This dispensation should have been an opportunity for the country to move forward from dictatorial and repressive rule towards democratic change.
Alas, the ex-ruling party, Zanu PF appears to regard the GNU as a platform to re-assert its hegemony.
The former ruling party’s belief that it has the upper hand despite having lost the last elections continues to polarise positions within the GNU, leading to endless deadlocks over issues such as reforms, which they should be anxious to implement if they had the interests of the people and the nation at heart.
The question Sadc, as the guarantors of the GPA, should ask itself is not just whether the Zimbabwean problem can be solved but whether all the parties to the agreement genuinely want a resolution to be achieved.
A review of events since the advent of the GNU will show that there has been stagnation because one of the signatories to the agreement has persistently blocked and resisted the implementation of the provisions of the GPA.
This party wants the impasse to continue for as long as possible.
Sadc and AU leaders do not need to be rocket scientists to figure out the motives for this intransigence.
It is incredible that these bodies do not have effective contingencies for dealing with this deliberate time-wasting, which they should have anticipated before recommending the formation of a unity government.
The tenacity with which long-standing rulers will cling to power at any cost is being amply demonstrated in North Africa and the Middle East.
With virtually entire populations out on the streets every day for the last three months in Yemen, Bahrain and Syria baying for regime change, the concerned dictators continue to stuff their ears with cotton wool.
The brutal crackdowns they have responded with leave no one in any doubt that they would be perfectly comfortable to see the entire populace wiped out as long as that would ensure that they could remain at the helm.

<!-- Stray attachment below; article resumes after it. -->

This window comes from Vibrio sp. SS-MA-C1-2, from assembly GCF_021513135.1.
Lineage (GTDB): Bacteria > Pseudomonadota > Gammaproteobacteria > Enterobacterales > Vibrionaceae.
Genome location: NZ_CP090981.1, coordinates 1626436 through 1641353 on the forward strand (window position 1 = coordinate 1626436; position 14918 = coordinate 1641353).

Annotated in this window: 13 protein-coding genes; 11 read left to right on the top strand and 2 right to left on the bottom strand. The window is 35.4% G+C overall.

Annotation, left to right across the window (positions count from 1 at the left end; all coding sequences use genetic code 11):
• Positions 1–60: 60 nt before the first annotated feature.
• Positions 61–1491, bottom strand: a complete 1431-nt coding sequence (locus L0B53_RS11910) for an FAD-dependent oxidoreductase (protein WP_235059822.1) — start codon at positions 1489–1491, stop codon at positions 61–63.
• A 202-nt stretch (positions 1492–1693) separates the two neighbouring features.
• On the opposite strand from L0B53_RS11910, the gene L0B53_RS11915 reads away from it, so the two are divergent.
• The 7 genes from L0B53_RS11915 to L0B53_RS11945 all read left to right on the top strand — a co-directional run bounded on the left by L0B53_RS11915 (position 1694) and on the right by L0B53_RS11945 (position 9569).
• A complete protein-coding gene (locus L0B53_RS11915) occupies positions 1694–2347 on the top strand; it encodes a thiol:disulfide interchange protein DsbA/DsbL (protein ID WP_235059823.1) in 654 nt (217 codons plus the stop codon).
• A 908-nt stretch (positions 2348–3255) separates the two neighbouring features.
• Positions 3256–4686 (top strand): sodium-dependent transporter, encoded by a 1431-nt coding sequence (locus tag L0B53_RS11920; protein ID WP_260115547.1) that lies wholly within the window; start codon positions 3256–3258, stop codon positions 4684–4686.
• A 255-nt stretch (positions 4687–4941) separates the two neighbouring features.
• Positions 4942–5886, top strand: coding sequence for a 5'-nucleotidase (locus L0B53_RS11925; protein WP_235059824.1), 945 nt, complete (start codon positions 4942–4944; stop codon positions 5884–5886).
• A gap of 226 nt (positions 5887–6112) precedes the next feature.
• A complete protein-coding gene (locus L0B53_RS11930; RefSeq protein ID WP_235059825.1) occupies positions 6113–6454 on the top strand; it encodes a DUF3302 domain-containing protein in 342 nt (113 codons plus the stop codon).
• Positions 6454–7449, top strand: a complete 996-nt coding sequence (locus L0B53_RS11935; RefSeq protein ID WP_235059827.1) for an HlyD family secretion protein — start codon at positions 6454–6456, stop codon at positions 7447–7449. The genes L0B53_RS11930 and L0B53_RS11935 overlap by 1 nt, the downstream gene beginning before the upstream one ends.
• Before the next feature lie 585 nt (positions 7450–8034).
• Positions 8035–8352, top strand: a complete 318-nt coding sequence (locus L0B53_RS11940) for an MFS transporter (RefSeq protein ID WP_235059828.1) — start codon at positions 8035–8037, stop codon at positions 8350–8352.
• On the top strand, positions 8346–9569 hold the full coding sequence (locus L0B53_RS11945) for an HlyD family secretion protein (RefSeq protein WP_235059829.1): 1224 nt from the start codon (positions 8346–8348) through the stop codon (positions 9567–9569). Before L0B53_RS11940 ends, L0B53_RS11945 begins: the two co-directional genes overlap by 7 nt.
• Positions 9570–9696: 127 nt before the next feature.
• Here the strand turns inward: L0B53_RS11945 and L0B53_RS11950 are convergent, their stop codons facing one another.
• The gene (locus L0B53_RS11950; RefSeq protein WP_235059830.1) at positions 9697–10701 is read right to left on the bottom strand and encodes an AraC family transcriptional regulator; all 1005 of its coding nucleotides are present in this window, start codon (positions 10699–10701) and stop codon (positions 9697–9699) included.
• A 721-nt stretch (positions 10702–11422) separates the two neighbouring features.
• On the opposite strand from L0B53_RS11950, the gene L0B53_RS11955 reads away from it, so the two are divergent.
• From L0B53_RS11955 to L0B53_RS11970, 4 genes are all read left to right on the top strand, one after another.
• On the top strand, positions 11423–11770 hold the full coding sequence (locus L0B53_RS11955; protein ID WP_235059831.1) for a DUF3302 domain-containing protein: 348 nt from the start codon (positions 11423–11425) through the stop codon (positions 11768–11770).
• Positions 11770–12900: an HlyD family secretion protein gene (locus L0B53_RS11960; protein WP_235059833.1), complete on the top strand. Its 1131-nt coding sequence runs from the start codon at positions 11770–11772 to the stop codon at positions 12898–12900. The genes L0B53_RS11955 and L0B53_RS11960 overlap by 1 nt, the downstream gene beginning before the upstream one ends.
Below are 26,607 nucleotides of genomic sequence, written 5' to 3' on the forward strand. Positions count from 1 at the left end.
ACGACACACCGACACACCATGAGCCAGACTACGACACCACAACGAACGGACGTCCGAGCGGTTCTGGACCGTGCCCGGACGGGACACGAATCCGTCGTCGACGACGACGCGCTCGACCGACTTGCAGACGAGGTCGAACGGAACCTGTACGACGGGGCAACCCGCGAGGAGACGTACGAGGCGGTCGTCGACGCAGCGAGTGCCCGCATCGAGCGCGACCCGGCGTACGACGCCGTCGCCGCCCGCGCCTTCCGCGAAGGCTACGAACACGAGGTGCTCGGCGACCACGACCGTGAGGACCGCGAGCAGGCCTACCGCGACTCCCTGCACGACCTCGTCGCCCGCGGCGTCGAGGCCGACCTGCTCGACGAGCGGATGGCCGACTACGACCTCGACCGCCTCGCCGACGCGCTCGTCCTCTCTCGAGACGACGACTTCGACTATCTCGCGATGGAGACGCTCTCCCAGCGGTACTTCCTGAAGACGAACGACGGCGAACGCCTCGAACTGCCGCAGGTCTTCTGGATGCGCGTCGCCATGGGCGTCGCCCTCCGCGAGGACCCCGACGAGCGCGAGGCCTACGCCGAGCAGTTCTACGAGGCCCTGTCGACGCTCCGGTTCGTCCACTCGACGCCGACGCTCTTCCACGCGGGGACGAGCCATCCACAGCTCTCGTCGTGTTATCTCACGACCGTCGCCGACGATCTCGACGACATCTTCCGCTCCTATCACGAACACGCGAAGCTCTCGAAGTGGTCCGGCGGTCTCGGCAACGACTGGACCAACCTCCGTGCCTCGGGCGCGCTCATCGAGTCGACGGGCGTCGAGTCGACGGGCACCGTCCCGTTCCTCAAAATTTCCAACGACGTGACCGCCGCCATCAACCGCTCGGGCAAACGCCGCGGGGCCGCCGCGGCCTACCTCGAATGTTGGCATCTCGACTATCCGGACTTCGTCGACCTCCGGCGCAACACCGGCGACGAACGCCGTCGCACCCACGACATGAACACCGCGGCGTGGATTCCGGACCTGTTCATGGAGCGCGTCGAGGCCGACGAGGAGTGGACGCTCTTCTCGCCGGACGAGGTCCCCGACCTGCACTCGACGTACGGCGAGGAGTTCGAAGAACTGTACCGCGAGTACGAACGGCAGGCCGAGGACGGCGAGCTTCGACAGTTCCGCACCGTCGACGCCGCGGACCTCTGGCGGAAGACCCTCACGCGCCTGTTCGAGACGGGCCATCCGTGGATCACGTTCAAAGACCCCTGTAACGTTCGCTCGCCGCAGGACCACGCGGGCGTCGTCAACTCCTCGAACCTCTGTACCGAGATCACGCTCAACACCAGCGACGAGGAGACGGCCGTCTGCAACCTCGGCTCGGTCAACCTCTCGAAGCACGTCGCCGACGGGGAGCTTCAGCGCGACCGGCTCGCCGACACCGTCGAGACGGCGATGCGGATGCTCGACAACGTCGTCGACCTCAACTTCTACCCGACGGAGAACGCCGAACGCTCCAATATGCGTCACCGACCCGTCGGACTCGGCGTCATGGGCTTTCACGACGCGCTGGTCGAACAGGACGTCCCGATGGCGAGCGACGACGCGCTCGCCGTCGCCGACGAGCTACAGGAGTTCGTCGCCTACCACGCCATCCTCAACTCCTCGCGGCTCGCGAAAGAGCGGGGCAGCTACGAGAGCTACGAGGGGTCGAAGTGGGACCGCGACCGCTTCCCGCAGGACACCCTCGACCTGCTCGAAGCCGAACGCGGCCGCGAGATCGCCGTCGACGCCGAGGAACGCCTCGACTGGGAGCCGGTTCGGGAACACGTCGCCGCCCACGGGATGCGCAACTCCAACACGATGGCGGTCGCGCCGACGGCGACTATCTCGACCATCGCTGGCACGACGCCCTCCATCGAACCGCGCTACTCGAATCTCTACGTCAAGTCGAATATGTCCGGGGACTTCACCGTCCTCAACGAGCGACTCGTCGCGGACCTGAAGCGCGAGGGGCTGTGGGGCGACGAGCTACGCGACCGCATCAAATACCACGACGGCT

This is frightening not just for the people of the Arab world but for oppressed people in other parts of the world such as Libya where trying to end the 42-year one-man rule of Colonel Muammar Gaddafi has made citizens endangered species.
Sadc and the AU should learn some lessons from the insatiability of these men’s vanity and love of power. Nothing short of omnipotence can satisfy them.
The shocking images being shown on television of the president of Yemen, Mohammed Abdulla Saleh, who was wounded in a bomb attack on his palace about a month ago are a testimony to this fact.
Swathed in bandages and with a blackened face that makes him look like a ghost of his former self, the man who has ruled Yemen for 33 years sits up in a hospital bed in Saudi Arabia where he is being treated and with laboured breath asserts his authority and indispensability.
Would he have to die before seeing the writing on the wall?
The proponents of unity governments such as the one in Zimbabwe which pairs an election-losing party that has been in power for three decades with partners entering government for the first time since independence should draw some lessons from this